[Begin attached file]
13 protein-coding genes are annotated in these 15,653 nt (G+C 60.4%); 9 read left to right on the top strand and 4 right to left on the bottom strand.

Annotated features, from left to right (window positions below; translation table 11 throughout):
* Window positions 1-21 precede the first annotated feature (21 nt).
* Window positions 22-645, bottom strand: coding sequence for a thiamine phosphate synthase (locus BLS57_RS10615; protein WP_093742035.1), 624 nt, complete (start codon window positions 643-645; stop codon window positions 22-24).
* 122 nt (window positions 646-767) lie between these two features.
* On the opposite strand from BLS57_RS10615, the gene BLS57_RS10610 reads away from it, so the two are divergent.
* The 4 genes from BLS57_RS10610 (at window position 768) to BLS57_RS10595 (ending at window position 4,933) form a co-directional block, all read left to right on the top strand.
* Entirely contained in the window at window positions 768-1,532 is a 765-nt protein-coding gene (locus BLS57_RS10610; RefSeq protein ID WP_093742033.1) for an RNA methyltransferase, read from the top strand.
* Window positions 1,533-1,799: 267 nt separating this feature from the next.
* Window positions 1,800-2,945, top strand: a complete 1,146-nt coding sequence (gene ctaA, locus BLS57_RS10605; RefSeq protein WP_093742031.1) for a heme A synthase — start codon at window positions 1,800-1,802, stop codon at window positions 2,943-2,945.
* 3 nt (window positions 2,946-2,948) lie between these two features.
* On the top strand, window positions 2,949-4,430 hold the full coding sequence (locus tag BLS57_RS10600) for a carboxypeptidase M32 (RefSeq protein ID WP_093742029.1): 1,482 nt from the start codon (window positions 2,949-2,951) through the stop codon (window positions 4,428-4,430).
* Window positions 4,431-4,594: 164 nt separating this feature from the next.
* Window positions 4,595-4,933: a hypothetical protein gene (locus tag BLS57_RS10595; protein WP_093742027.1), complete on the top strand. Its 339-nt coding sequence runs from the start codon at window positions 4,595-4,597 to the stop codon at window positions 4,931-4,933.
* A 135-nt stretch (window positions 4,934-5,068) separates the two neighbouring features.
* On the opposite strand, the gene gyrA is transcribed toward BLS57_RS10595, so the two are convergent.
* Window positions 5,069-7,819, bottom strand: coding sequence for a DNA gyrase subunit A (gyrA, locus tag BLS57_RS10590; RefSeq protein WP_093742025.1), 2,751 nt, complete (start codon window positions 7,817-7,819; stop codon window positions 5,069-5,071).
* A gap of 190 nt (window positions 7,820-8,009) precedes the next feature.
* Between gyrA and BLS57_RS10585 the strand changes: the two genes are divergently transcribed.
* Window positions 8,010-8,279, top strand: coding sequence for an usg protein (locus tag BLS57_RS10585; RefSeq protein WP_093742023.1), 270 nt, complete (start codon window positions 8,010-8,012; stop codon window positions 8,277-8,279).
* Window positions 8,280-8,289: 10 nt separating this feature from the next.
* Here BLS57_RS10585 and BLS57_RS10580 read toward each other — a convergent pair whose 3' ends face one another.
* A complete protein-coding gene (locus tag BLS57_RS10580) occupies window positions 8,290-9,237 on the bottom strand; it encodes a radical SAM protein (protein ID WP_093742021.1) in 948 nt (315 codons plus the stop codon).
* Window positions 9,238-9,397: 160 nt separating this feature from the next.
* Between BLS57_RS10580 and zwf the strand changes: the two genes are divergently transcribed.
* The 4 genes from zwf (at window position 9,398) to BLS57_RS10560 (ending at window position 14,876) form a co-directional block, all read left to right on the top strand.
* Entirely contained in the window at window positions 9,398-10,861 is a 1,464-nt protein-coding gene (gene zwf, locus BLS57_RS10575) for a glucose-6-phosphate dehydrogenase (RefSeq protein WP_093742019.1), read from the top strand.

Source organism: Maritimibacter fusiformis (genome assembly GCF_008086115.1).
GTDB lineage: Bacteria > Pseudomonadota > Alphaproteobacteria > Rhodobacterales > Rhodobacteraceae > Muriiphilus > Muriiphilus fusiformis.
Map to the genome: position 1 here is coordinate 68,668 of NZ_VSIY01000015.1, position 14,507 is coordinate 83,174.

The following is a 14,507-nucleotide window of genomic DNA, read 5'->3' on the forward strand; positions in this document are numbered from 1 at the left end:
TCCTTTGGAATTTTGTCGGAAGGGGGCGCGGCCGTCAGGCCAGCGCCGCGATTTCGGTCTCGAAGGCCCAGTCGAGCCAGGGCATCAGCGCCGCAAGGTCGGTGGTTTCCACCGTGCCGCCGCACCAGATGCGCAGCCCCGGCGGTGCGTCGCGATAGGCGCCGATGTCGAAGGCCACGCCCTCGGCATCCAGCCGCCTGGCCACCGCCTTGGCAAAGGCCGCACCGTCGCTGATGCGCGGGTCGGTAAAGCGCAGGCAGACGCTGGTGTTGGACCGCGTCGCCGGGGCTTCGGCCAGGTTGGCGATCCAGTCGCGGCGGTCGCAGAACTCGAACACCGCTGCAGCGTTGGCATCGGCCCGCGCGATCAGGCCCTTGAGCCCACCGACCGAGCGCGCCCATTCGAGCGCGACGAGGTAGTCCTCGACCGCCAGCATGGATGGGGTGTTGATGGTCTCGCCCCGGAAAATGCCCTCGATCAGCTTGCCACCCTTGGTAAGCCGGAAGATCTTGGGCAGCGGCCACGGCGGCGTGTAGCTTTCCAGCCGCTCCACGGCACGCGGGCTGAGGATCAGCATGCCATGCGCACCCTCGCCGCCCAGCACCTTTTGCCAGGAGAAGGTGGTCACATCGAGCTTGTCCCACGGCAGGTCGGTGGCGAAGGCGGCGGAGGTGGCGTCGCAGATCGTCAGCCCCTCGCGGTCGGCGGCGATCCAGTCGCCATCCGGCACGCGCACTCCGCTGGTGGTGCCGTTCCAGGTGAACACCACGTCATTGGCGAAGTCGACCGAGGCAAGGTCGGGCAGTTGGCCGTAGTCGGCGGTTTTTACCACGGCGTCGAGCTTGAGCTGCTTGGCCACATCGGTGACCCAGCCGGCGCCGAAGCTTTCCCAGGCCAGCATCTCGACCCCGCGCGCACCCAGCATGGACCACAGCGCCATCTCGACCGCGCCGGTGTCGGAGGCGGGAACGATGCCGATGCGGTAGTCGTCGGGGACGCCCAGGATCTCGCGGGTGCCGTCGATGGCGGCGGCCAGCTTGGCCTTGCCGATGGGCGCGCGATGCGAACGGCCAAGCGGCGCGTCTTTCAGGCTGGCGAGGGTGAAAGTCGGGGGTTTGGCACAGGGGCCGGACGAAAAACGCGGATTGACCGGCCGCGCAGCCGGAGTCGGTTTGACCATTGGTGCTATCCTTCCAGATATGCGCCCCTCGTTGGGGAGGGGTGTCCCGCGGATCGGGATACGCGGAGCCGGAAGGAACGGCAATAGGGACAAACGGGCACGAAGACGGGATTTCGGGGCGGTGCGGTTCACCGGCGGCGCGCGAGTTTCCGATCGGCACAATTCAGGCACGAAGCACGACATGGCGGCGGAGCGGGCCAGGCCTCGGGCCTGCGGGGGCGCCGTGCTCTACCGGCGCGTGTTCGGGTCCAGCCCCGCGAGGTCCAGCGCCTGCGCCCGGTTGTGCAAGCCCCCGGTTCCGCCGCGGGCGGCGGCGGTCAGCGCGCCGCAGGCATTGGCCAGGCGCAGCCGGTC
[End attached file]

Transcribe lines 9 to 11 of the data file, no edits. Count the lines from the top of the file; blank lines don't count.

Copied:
* Window positions 1,533-1,799: 267 nt separating this feature from the next.
* Window positions 1,800-2,945, top strand: a complete 1,146-nt coding sequence (gene ctaA, locus BLS57_RS10605; RefSeq protein WP_093742031.1) for a heme A synthase — start codon at window positions 1,800-1,802, stop codon at window positions 2,943-2,945.
* 3 nt (window positions 2,946-2,948) lie between these two features.